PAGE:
This summer I had the privilege to participate in the Los Angeles Federal District Court 2023 Summer Externship Program, organised by the Irish American Bar Association. Each year the program consists of one student from each of the six participating Irish Law Schools and I was delighted to be the student selected from University of Galway School of Law. The program consisted of eight weeks in the Los Angeles Federal District Court working in the Judge’s chambers and two weeks in the Superior Court. In Federal Court, I spent four weeks with one Judge and then switched to another Judge where I spent another four weeks. During my time in Federal Court, I assisted the law clerks in conducting legal research where I got to work on interesting cases, for example cases involving high profile celebrities. I had the opportunity to prepare legal memorandums which involved reading the facts of the case and making an informed decision on whether the case should be dismissed or not, which ultimately the Judge would decide. I got the opportunity to observe sentencing hearings and see first-hand how a Judge will decide the case. After each hearing, I had the opportunity to speak to the Judge and see why/how he reached his decision, which was always very fascinating and thought-provoking. During my time in Superior Court, I got to observe all different kinds of trials such as family, complex, labour and criminal (including murder trials). One trial involved a medical malpractice case, where we got to see how the attorneys selected a jury. I soon realised how important, and at times very tedious this job is. I also visited the family court, where children up to the age of eighteen had their hearings. This court was much different to a regular court, which reminded me of a children’s hospital. There were teddy bears in each courtroom, children’s art on the wall, and also a playroom for kids to be taken to while they are waiting. It was emotional hearing cases of children who suffered abuse in their childhood and moved from one foster family to another. The Judges and attorneys in this court do an incredible job in making sure the main focus is the child and giving them the chance to thrive and have the best life possible. The other externs and I made the most of being in California for the summer, as none of us had ever been in California before. We visited San Diego, Malibu, Oxnard, San Francisco, Santa Monica, and Venice Beach. We got to go to a Dodgers game, Getty Museum, hike to the Hollywood sign, go to the Griffith observatory, Santa Anita Racetrack, Hollywood bowl, Delmar racetrack and much more. One of the highlights of this summer for me was going surfing with Judge Crowley every Sunday. Overall, this tremendous opportunity allowed my fellow externs and I to gain a unique insight into the U.S legal system and learn from highly experienced judges. The contacts, friendships, and connections you make are unforgettable. Isobel McAllenLaw and Business Graduate, Class of 2023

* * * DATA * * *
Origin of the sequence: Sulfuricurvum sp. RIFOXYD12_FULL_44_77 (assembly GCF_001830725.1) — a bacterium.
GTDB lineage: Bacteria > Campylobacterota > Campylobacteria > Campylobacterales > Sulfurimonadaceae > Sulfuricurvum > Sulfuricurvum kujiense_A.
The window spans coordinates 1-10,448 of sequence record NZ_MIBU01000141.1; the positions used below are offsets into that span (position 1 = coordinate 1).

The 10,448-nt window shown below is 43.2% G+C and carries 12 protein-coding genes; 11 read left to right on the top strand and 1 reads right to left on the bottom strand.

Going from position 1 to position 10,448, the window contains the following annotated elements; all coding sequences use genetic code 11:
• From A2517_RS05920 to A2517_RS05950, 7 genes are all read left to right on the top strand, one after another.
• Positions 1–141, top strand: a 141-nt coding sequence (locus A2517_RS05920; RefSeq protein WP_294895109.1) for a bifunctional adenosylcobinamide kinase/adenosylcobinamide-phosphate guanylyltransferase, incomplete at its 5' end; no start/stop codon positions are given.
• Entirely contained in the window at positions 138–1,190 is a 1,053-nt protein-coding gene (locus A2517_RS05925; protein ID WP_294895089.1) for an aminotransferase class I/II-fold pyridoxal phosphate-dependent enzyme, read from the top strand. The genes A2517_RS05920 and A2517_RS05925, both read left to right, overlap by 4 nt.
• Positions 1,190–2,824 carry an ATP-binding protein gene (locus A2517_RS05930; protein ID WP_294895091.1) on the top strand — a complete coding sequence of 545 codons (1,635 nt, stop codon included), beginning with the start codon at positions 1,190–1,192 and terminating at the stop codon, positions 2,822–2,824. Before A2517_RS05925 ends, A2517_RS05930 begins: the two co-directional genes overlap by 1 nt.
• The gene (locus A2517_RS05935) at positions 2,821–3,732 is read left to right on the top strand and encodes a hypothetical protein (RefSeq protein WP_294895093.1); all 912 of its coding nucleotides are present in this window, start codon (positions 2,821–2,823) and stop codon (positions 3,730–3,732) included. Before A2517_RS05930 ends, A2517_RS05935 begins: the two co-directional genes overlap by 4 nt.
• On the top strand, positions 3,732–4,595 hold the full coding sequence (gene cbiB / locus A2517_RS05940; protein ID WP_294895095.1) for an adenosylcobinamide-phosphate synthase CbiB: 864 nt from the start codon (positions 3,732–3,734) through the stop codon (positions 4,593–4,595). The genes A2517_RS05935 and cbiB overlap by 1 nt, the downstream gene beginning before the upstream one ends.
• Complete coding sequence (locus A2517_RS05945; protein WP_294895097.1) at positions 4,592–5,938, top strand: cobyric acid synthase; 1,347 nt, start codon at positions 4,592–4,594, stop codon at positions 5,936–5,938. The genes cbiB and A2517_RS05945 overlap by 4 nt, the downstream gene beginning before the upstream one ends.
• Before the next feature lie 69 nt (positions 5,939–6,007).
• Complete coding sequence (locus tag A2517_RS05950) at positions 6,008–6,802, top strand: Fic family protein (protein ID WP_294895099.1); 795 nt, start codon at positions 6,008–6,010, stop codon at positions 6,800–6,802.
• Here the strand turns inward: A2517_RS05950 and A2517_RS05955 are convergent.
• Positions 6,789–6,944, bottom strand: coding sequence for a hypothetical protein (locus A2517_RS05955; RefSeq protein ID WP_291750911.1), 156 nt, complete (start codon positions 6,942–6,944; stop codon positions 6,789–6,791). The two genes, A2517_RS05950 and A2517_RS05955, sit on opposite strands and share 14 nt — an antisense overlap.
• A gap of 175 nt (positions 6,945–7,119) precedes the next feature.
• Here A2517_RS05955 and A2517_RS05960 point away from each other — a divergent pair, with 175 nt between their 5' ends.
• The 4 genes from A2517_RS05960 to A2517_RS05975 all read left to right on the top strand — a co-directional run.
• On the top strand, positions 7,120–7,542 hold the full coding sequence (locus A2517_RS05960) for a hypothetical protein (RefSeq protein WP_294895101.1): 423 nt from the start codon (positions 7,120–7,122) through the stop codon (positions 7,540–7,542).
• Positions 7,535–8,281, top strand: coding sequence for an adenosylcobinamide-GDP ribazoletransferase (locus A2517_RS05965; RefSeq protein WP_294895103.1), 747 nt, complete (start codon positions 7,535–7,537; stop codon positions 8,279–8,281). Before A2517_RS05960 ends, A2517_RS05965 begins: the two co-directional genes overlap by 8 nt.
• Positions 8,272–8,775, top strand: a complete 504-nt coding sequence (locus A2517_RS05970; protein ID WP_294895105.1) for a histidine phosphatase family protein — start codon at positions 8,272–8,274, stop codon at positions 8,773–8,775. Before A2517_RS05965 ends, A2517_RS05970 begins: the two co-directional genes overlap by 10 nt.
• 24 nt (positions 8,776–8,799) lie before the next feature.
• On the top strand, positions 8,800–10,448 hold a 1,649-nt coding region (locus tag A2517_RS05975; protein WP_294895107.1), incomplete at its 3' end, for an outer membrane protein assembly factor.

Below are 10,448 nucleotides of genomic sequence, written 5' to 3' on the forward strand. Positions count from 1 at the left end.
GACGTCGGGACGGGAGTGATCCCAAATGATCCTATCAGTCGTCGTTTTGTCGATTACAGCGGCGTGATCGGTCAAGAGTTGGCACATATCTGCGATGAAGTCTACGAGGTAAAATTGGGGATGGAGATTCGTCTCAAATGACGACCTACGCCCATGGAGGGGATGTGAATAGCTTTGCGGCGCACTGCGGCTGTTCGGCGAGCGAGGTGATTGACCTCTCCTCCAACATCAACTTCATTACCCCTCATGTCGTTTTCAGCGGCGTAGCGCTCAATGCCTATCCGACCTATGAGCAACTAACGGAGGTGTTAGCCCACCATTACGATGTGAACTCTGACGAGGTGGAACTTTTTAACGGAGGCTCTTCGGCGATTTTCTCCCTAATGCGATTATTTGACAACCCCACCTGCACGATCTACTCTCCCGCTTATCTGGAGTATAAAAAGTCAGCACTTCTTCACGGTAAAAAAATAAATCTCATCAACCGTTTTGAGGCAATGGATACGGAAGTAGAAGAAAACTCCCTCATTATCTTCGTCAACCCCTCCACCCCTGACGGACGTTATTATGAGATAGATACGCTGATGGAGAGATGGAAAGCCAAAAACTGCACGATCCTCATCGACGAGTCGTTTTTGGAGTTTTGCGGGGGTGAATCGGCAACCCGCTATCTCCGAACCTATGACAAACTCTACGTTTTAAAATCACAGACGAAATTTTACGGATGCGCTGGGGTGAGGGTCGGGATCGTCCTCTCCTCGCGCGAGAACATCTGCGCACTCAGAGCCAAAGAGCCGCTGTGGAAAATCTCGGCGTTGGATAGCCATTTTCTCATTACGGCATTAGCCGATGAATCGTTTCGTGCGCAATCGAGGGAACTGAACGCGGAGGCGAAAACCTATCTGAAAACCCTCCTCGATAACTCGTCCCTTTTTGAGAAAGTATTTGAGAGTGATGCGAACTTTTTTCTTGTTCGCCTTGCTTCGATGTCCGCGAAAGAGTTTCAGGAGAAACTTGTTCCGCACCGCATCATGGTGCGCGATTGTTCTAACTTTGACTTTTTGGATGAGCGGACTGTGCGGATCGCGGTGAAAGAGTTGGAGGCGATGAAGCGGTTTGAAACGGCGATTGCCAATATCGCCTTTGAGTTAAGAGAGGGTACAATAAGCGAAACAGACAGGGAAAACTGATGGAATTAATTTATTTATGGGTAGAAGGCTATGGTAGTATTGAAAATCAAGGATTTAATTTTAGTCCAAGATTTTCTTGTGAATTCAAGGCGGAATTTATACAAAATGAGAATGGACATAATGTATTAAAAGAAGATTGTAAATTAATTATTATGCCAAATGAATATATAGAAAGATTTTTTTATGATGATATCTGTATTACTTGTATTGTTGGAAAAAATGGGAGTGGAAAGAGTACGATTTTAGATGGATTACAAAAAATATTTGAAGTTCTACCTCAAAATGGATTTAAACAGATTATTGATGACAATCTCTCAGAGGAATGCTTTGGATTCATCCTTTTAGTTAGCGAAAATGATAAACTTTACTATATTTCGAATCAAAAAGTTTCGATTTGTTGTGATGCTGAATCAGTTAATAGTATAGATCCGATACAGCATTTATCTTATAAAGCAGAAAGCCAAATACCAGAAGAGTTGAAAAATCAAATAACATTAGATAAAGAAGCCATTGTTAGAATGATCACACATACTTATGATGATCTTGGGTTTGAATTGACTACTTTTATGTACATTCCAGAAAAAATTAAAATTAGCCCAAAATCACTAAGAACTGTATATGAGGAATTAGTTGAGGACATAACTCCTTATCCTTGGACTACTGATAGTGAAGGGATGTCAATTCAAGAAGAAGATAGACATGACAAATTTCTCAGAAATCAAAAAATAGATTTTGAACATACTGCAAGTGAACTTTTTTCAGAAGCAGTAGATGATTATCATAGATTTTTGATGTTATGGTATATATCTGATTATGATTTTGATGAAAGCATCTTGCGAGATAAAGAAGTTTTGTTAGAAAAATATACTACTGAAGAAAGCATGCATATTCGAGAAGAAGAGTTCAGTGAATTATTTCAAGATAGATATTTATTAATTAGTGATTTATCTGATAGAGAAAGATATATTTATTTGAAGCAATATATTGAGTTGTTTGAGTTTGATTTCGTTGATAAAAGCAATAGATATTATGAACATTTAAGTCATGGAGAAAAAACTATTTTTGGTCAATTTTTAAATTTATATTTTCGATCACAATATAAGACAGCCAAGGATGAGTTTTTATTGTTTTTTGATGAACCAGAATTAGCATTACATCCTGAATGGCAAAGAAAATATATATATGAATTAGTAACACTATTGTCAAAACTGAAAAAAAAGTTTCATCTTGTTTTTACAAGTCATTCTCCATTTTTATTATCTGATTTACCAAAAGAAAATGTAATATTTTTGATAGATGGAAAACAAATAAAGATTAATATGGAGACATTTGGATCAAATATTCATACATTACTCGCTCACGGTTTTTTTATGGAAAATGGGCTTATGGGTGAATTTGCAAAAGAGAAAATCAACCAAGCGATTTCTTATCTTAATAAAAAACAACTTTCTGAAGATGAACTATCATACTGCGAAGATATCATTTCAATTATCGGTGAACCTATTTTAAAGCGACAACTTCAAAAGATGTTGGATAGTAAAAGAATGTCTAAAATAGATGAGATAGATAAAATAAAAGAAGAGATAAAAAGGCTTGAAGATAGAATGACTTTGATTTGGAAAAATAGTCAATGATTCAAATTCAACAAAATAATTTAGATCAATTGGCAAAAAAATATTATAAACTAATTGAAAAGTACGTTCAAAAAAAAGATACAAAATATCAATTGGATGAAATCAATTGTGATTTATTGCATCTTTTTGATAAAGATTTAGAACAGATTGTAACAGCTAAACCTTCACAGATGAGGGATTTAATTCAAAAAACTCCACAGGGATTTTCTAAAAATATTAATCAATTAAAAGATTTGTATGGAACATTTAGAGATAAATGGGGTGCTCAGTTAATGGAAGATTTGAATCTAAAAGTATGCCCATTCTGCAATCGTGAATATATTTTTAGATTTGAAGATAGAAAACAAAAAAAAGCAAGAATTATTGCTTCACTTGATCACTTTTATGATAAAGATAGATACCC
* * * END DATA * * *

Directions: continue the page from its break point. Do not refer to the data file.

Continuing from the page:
Wednesday, 23 August 2023